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Sami Salo's Inbox

by Staff Writer / Vancouver Canucks
Originally drafted by the Ottawa Senators in 1996, Sami Salo arrived in Vancouver in September 2002 and quickly became a core part of the Canucks' defence. With his booming slapshot, the veteran defenceman is a force to be reckoned with on the ice. Over six seasons with the Canucks, Salo has amassed 166 points (52 goals and 114 assists).


Leading by example, the Turku, Finland native is a stabilizing force on the blueline. Sidelined with a broken rib in November this season, Salo returned after missing 15 games and has helped the Canucks to an 8-3-2 record. The quiet and good natured Canuck took a break from the rink to answer questions that fans want to know.

What was your favourite team growing up? (Meaghan, Victoria, BC)

My favourite team was TPS from my hometown in Finland.

Editor's note: TPS of the SM-League plays out of Turku, Finland. TPS has won the Finnish Championship in ice hockey 10 times, the Finnish Cup twice, and the European Cup once.

Salo began playing for TPS in 1994 and stayed with the club for three seasons. In 1997 he joined the Jokerit, another team in the SM-League. After the 1997-98 season Salo headed to Ottawa to begin his NHL career.


Have you always wanted to be a professional hockey player? (Brad, Fort St. John, BC)

Yeah, I did. I think the NHL wasn’t really a realistic dream, but playing in the Finnish Elite League was my goal and finally I made it when I was 16.

In 1991 Salo began playing for the Finnish junior team Kiekko-67.

Why did you choose your number? (Matthew, Coquitlam, BC)

Number 6, that was given to me. I was #5 when I was in Ottawa and when I arrived here Bryan Allen was #5 and Pat O’Neil [the Canucks equipment manager] gave me #6.

Who has been the biggest influence on your career? (Louise, Kingston, ON)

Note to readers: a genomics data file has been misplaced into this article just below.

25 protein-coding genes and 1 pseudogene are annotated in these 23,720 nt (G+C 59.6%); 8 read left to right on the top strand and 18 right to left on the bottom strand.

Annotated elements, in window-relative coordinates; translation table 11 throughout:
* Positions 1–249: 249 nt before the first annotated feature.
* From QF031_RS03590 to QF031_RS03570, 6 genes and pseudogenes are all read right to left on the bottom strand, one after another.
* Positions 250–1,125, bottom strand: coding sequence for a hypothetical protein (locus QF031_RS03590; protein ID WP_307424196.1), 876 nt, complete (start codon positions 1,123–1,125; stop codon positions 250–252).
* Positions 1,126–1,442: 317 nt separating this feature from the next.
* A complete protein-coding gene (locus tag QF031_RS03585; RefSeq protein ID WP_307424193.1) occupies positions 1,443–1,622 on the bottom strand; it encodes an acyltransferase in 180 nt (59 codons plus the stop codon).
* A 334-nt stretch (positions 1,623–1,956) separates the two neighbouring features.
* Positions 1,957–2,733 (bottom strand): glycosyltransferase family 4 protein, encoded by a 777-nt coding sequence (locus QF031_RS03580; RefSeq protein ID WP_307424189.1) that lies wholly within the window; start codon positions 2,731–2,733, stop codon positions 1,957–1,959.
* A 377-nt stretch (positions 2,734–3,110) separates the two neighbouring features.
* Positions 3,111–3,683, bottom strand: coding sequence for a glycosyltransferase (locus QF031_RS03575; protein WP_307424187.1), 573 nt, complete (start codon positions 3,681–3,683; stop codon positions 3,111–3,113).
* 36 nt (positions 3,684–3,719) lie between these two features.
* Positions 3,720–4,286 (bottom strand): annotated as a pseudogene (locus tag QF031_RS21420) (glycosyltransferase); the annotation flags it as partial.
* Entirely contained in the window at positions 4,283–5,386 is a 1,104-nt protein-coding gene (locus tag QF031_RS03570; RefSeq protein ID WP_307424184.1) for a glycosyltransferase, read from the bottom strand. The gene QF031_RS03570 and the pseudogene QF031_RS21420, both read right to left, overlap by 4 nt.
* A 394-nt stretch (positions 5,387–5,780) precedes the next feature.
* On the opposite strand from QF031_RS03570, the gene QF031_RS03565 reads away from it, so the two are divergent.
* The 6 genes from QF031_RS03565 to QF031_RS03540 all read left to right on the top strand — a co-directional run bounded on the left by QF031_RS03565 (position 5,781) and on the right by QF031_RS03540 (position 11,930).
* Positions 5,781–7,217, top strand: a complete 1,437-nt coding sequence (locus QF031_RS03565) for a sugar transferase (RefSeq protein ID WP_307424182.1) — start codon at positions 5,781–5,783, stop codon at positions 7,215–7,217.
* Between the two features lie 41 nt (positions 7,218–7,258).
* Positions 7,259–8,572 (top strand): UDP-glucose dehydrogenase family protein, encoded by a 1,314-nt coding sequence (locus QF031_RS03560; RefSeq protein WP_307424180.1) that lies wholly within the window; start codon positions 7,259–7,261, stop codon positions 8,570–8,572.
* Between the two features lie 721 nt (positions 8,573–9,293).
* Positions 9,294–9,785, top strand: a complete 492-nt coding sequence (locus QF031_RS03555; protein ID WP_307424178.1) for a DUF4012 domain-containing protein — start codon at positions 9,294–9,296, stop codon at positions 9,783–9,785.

I’ve played with so many great players that it’s tough to pick one, but playing in Ottawa it was great to have a good friend like Daniel Alfredsson. Then when I came here, it was all the older guys, Trevor, Markus, and Todd who helped me. It’s never easy to come to a new team and they made it very easy and it felt like I had been playing for the team for a long time.

What is your favourite thing about playing in Vancouver? (Kelli, North Vancouver, BC)

Oh, the fans are great. You know, living in Canada and playing for a Canadian team it’s a dream come true. There’s nothing comparable to that anywhere in the world.

And it’s a very nice city where you have the mountains and everything close by. You can do anything you want outside pretty much all year round and that’s what I like about the city.

Do you get recognized walking around the city? (Chad, Port Coquitlam, BC)

It’s a good thing I’m not that recognizable so I get only a few people asking for autographs. I don’t get bugged too much.


How do you get motivated before a big game? (Alex, Swift Current, SK)

It’s always fun to be part of those big, tough games. Fans are up for the games, all the emotions are going around, it’s always fun. Especially when we play against teams from our division, which we have huge rivalries with. It’s fun to be a part of that.

Where is your favourite place to play on the road? (Dave, Vancouver, BC)

I’ve always liked playing at Madison Square Garden, that’s one.

What is your favourite Canucks memory? (Travis, Brandon, MB)

My favourite Canucks memory, would be my first time in the playoffs with the Canucks [in 2003], when we beat St. Louis in Game 7.

What do you enjoy doing in the off-season? (Bryan, Kelowna, BC)

Spending time by the ocean and just spending time with family, the kids, and friends. That’s the thing that I always look forward to when I go back home [in Finland] in the summer. To see my friends and spend a little extra time with the kids.

Do you encourage your kids to play sports and would you want them to be professional athletes? (Sukhpreet, Abbotsford, BC)

I haven’t put any pressure on them, they have both chosen whatever they want. My daughter likes to swim and she swims competitively, which is a great sport I think. My son plays hockey and this year is his first season with the Vancouver Thunderbirds. He also goes to Jujitsu class and loves to swim.

So we haven’t really put any pressure on them. If they want to keep doing sports that’s fine, if they want to do school or something else that’s fine too. I was raised that way too, there wasn’t any pressure and I’m not going to put any pressure on my kids.

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